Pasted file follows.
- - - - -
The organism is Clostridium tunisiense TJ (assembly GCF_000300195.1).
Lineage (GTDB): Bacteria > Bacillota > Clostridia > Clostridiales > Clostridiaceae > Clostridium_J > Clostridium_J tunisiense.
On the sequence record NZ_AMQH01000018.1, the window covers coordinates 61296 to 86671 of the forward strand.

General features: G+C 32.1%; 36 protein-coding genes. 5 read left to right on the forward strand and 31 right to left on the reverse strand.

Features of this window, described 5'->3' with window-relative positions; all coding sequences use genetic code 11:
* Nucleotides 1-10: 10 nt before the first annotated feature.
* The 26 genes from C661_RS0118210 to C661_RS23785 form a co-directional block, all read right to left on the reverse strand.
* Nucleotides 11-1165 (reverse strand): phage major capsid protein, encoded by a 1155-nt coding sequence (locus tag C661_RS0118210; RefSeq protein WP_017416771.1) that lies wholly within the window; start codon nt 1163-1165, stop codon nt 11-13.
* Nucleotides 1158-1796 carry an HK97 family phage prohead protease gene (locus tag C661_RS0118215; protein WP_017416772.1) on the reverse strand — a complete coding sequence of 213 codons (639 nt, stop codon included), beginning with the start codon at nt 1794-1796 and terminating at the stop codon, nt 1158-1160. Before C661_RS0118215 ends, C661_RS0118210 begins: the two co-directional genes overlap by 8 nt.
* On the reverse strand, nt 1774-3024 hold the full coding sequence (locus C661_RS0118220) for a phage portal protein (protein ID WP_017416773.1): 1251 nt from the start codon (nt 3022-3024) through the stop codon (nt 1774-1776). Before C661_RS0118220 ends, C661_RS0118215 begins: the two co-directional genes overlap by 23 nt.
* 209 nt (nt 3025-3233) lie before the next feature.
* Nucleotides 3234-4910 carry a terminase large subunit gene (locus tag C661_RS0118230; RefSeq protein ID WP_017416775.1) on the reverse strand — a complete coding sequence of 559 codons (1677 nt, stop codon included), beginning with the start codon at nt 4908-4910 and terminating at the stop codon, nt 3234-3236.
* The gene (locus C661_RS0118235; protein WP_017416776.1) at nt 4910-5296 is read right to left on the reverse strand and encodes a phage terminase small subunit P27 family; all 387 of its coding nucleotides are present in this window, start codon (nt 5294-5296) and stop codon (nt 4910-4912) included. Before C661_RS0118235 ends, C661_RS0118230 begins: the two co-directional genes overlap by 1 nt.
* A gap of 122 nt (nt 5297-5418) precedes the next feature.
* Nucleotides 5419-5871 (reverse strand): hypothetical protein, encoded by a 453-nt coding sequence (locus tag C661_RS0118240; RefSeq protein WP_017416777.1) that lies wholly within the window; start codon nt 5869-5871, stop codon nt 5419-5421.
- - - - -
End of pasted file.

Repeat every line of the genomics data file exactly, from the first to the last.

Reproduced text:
The organism is Clostridium tunisiense TJ (assembly GCF_000300195.1).
Lineage (GTDB): Bacteria > Bacillota > Clostridia > Clostridiales > Clostridiaceae > Clostridium_J > Clostridium_J tunisiense.
On the sequence record NZ_AMQH01000018.1, the window covers coordinates 61296 to 86671 of the forward strand.

General features: G+C 32.1%; 36 protein-coding genes. 5 read left to right on the forward strand and 31 right to left on the reverse strand.

Features of this window, described 5'->3' with window-relative positions; all coding sequences use genetic code 11:
* Nucleotides 1-10: 10 nt before the first annotated feature.
* The 26 genes from C661_RS0118210 to C661_RS23785 form a co-directional block, all read right to left on the reverse strand.
* Nucleotides 11-1165 (reverse strand): phage major capsid protein, encoded by a 1155-nt coding sequence (locus tag C661_RS0118210; RefSeq protein WP_017416771.1) that lies wholly within the window; start codon nt 1163-1165, stop codon nt 11-13.
* Nucleotides 1158-1796 carry an HK97 family phage prohead protease gene (locus tag C661_RS0118215; protein WP_017416772.1) on the reverse strand — a complete coding sequence of 213 codons (639 nt, stop codon included), beginning with the start codon at nt 1794-1796 and terminating at the stop codon, nt 1158-1160. Before C661_RS0118215 ends, C661_RS0118210 begins: the two co-directional genes overlap by 8 nt.
* On the reverse strand, nt 1774-3024 hold the full coding sequence (locus C661_RS0118220) for a phage portal protein (protein ID WP_017416773.1): 1251 nt from the start codon (nt 3022-3024) through the stop codon (nt 1774-1776). Before C661_RS0118220 ends, C661_RS0118215 begins: the two co-directional genes overlap by 23 nt.
* 209 nt (nt 3025-3233) lie before the next feature.
* Nucleotides 3234-4910 carry a terminase large subunit gene (locus tag C661_RS0118230; RefSeq protein ID WP_017416775.1) on the reverse strand — a complete coding sequence of 559 codons (1677 nt, stop codon included), beginning with the start codon at nt 4908-4910 and terminating at the stop codon, nt 3234-3236.
* The gene (locus C661_RS0118235; protein WP_017416776.1) at nt 4910-5296 is read right to left on the reverse strand and encodes a phage terminase small subunit P27 family; all 387 of its coding nucleotides are present in this window, start codon (nt 5294-5296) and stop codon (nt 4910-4912) included. Before C661_RS0118235 ends, C661_RS0118230 begins: the two co-directional genes overlap by 1 nt.
* A gap of 122 nt (nt 5297-5418) precedes the next feature.
* Nucleotides 5419-5871 (reverse strand): hypothetical protein, encoded by a 453-nt coding sequence (locus tag C661_RS0118240; RefSeq protein WP_017416777.1) that lies wholly within the window; start codon nt 5869-5871, stop codon nt 5419-5421.